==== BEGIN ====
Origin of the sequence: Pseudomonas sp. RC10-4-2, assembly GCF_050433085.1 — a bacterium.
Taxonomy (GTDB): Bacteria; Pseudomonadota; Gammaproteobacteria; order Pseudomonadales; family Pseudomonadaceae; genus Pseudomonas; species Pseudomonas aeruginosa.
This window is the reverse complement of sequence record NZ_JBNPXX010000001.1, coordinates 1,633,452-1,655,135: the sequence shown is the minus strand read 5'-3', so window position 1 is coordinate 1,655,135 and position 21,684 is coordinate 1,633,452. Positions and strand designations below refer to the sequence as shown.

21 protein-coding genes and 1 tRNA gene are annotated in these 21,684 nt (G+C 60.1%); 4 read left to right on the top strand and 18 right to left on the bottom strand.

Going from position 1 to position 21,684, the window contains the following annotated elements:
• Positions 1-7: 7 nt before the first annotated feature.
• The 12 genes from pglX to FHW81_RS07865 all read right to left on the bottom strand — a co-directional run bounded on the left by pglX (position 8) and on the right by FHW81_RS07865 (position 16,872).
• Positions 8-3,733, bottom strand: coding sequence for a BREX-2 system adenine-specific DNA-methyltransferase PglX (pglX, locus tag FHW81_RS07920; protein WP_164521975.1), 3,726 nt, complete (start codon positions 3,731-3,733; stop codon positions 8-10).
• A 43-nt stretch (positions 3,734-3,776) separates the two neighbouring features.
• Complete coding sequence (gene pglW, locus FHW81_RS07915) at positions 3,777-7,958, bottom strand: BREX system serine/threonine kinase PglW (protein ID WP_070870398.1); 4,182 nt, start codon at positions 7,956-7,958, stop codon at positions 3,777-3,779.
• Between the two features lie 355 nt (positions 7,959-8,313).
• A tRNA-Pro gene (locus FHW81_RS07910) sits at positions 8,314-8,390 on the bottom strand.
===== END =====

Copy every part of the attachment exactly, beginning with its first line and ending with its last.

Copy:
Origin of the sequence: Pseudomonas sp. RC10-4-2, assembly GCF_050433085.1 — a bacterium.
Taxonomy (GTDB): Bacteria; Pseudomonadota; Gammaproteobacteria; order Pseudomonadales; family Pseudomonadaceae; genus Pseudomonas; species Pseudomonas aeruginosa.
This window is the reverse complement of sequence record NZ_JBNPXX010000001.1, coordinates 1,633,452-1,655,135: the sequence shown is the minus strand read 5'-3', so window position 1 is coordinate 1,655,135 and position 21,684 is coordinate 1,633,452. Positions and strand designations below refer to the sequence as shown.

21 protein-coding genes and 1 tRNA gene are annotated in these 21,684 nt (G+C 60.1%); 4 read left to right on the top strand and 18 right to left on the bottom strand.

Going from position 1 to position 21,684, the window contains the following annotated elements:
• Positions 1-7: 7 nt before the first annotated feature.
• The 12 genes from pglX to FHW81_RS07865 all read right to left on the bottom strand — a co-directional run bounded on the left by pglX (position 8) and on the right by FHW81_RS07865 (position 16,872).
• Positions 8-3,733, bottom strand: coding sequence for a BREX-2 system adenine-specific DNA-methyltransferase PglX (pglX, locus tag FHW81_RS07920; protein WP_164521975.1), 3,726 nt, complete (start codon positions 3,731-3,733; stop codon positions 8-10).
• A 43-nt stretch (positions 3,734-3,776) separates the two neighbouring features.
• Complete coding sequence (gene pglW, locus FHW81_RS07915) at positions 3,777-7,958, bottom strand: BREX system serine/threonine kinase PglW (protein ID WP_070870398.1); 4,182 nt, start codon at positions 7,956-7,958, stop codon at positions 3,777-3,779.
• Between the two features lie 355 nt (positions 7,959-8,313).
• A tRNA-Pro gene (locus FHW81_RS07910) sits at positions 8,314-8,390 on the bottom strand.